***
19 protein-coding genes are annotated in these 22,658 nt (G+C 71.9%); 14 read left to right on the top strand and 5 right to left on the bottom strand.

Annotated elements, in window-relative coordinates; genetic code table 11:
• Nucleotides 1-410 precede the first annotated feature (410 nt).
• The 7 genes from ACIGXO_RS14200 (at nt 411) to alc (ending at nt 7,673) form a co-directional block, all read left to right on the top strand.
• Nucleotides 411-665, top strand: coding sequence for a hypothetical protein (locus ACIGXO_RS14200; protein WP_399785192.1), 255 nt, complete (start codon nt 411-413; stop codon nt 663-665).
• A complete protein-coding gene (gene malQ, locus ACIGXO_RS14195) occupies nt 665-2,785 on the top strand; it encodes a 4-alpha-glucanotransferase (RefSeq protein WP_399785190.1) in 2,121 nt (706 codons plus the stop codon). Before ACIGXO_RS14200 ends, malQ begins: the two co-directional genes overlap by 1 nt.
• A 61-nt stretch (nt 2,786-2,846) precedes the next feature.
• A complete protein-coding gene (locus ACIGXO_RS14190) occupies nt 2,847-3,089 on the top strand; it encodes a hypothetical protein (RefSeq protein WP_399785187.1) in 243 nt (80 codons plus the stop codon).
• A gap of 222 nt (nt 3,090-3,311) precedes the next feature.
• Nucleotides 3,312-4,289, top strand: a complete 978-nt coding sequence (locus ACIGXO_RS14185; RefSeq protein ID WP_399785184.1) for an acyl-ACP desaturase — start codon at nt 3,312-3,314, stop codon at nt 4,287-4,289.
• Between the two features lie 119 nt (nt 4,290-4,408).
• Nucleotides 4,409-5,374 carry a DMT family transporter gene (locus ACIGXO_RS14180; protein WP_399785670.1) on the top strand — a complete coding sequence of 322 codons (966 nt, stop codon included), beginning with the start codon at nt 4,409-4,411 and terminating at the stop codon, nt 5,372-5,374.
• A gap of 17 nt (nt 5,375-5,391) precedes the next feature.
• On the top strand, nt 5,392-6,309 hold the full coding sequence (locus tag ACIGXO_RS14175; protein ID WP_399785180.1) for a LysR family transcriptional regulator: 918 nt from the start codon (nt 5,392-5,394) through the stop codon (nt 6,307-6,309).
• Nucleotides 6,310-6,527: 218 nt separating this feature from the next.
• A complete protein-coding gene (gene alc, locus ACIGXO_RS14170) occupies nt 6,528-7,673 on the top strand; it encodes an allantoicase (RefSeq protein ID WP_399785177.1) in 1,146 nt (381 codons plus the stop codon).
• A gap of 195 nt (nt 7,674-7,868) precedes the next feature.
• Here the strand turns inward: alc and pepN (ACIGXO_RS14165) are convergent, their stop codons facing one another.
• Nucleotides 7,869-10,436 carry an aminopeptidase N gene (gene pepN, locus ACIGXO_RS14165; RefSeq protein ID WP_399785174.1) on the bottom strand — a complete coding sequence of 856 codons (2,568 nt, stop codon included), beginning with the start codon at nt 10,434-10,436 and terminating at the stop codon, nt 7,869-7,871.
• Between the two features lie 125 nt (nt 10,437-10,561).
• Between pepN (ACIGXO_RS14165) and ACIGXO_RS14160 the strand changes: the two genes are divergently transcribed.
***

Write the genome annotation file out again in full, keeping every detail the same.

19 protein-coding genes are annotated in these 22,658 nt (G+C 71.9%); 14 read left to right on the top strand and 5 right to left on the bottom strand.

Annotated elements, in window-relative coordinates; genetic code table 11:
• Nucleotides 1-410 precede the first annotated feature (410 nt).
• The 7 genes from ACIGXO_RS14200 (at nt 411) to alc (ending at nt 7,673) form a co-directional block, all read left to right on the top strand.
• Nucleotides 411-665, top strand: coding sequence for a hypothetical protein (locus ACIGXO_RS14200; protein WP_399785192.1), 255 nt, complete (start codon nt 411-413; stop codon nt 663-665).
• A complete protein-coding gene (gene malQ, locus ACIGXO_RS14195) occupies nt 665-2,785 on the top strand; it encodes a 4-alpha-glucanotransferase (RefSeq protein WP_399785190.1) in 2,121 nt (706 codons plus the stop codon). Before ACIGXO_RS14200 ends, malQ begins: the two co-directional genes overlap by 1 nt.
• A 61-nt stretch (nt 2,786-2,846) precedes the next feature.
• A complete protein-coding gene (locus ACIGXO_RS14190) occupies nt 2,847-3,089 on the top strand; it encodes a hypothetical protein (RefSeq protein WP_399785187.1) in 243 nt (80 codons plus the stop codon).
• A gap of 222 nt (nt 3,090-3,311) precedes the next feature.
• Nucleotides 3,312-4,289, top strand: a complete 978-nt coding sequence (locus ACIGXO_RS14185; RefSeq protein ID WP_399785184.1) for an acyl-ACP desaturase — start codon at nt 3,312-3,314, stop codon at nt 4,287-4,289.
• Between the two features lie 119 nt (nt 4,290-4,408).
• Nucleotides 4,409-5,374 carry a DMT family transporter gene (locus ACIGXO_RS14180; protein WP_399785670.1) on the top strand — a complete coding sequence of 322 codons (966 nt, stop codon included), beginning with the start codon at nt 4,409-4,411 and terminating at the stop codon, nt 5,372-5,374.
• A gap of 17 nt (nt 5,375-5,391) precedes the next feature.
• On the top strand, nt 5,392-6,309 hold the full coding sequence (locus tag ACIGXO_RS14175; protein ID WP_399785180.1) for a LysR family transcriptional regulator: 918 nt from the start codon (nt 5,392-5,394) through the stop codon (nt 6,307-6,309).
• Nucleotides 6,310-6,527: 218 nt separating this feature from the next.
• A complete protein-coding gene (gene alc, locus ACIGXO_RS14170) occupies nt 6,528-7,673 on the top strand; it encodes an allantoicase (RefSeq protein ID WP_399785177.1) in 1,146 nt (381 codons plus the stop codon).
• A gap of 195 nt (nt 7,674-7,868) precedes the next feature.
• Here the strand turns inward: alc and pepN (ACIGXO_RS14165) are convergent, their stop codons facing one another.
• Nucleotides 7,869-10,436 carry an aminopeptidase N gene (gene pepN, locus ACIGXO_RS14165; RefSeq protein ID WP_399785174.1) on the bottom strand — a complete coding sequence of 856 codons (2,568 nt, stop codon included), beginning with the start codon at nt 10,434-10,436 and terminating at the stop codon, nt 7,869-7,871.
• Between the two features lie 125 nt (nt 10,437-10,561).
• Between pepN (ACIGXO_RS14165) and ACIGXO_RS14160 the strand changes: the two genes are divergently transcribed.